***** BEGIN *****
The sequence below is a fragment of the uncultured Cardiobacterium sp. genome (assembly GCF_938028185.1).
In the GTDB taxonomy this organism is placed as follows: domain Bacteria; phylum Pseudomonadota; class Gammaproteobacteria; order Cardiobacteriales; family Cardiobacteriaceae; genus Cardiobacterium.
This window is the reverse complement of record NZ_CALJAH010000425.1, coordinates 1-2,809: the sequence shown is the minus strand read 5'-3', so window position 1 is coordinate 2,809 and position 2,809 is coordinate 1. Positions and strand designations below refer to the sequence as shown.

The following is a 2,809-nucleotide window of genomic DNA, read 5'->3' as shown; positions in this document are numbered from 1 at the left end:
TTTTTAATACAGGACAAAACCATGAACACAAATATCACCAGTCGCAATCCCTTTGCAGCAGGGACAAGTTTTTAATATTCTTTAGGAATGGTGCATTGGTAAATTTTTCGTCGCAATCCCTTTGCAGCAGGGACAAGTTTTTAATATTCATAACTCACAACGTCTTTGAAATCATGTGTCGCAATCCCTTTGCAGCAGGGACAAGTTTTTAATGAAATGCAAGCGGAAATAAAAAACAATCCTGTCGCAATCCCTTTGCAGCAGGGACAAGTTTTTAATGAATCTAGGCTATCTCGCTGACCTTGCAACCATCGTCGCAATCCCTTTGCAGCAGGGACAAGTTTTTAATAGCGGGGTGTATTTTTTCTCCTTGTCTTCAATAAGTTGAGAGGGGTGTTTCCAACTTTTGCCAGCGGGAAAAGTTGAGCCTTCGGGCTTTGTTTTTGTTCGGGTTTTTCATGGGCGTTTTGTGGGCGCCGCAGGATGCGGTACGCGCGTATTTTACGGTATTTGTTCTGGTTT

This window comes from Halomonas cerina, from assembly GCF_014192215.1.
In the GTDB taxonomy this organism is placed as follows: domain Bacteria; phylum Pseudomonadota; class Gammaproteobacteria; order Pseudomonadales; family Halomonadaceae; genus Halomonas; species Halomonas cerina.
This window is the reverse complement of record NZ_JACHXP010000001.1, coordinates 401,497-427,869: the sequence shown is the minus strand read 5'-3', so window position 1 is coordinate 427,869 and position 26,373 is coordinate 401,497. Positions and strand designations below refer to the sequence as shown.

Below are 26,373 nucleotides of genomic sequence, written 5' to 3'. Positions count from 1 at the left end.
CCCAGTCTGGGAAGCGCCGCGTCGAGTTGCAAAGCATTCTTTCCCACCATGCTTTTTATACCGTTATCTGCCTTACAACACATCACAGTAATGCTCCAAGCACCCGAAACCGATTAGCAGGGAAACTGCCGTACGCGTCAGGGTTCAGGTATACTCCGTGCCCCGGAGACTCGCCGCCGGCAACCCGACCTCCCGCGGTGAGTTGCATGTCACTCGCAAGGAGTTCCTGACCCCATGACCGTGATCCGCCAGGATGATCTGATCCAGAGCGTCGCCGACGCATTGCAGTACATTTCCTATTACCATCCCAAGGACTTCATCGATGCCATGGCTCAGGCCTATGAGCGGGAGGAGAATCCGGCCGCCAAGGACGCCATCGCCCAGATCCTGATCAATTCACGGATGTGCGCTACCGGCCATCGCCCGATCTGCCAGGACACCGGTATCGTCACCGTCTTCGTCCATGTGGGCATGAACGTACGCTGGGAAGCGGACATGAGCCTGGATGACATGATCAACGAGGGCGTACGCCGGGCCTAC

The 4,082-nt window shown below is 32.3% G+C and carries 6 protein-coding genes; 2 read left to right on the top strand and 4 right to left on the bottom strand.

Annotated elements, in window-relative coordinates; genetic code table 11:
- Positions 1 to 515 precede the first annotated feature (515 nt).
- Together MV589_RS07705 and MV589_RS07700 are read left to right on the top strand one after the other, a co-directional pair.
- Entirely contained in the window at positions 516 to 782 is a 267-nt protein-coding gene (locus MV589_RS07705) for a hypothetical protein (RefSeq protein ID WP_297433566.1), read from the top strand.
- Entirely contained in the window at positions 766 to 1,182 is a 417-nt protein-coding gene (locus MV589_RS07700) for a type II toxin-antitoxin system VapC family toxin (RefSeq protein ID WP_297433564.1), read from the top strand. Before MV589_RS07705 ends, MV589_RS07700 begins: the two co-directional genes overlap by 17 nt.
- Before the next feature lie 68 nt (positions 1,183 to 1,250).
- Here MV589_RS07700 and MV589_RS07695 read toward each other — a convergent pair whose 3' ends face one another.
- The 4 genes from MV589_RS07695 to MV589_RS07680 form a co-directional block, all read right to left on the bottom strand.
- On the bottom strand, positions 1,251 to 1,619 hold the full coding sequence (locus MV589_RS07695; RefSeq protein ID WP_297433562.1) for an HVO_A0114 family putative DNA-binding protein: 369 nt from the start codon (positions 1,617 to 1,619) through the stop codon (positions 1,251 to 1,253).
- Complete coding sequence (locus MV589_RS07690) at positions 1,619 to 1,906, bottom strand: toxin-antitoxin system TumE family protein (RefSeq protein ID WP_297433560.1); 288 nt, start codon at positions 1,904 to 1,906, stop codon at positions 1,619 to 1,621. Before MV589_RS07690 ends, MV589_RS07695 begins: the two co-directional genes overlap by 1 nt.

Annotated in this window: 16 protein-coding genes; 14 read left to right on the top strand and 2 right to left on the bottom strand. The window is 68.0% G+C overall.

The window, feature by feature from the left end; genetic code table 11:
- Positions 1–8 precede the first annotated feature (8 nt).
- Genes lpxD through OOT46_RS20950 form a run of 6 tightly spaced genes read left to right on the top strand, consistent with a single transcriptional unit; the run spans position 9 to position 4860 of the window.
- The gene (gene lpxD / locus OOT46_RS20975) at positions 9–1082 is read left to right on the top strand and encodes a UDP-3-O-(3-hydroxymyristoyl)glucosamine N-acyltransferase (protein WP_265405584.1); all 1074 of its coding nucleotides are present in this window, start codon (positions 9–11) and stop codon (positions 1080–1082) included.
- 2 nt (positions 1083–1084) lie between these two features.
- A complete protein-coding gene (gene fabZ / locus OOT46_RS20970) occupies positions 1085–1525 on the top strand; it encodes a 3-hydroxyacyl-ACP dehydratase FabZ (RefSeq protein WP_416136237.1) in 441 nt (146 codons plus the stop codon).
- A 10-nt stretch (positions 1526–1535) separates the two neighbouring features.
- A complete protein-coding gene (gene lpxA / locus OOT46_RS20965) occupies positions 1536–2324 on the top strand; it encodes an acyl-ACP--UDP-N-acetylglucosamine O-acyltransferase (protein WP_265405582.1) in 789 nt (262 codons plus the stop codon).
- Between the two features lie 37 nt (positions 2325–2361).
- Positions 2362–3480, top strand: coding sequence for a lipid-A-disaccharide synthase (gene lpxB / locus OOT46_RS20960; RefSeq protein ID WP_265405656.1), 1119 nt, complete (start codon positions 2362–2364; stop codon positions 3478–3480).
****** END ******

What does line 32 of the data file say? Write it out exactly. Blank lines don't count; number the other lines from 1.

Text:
- Positions 2362–3480, top strand: coding sequence for a lipid-A-disaccharide synthase (gene lpxB / locus OOT46_RS20960; RefSeq protein ID WP_265405656.1), 1119 nt, complete (start codon positions 2362–2364; stop codon positions 3478–3480).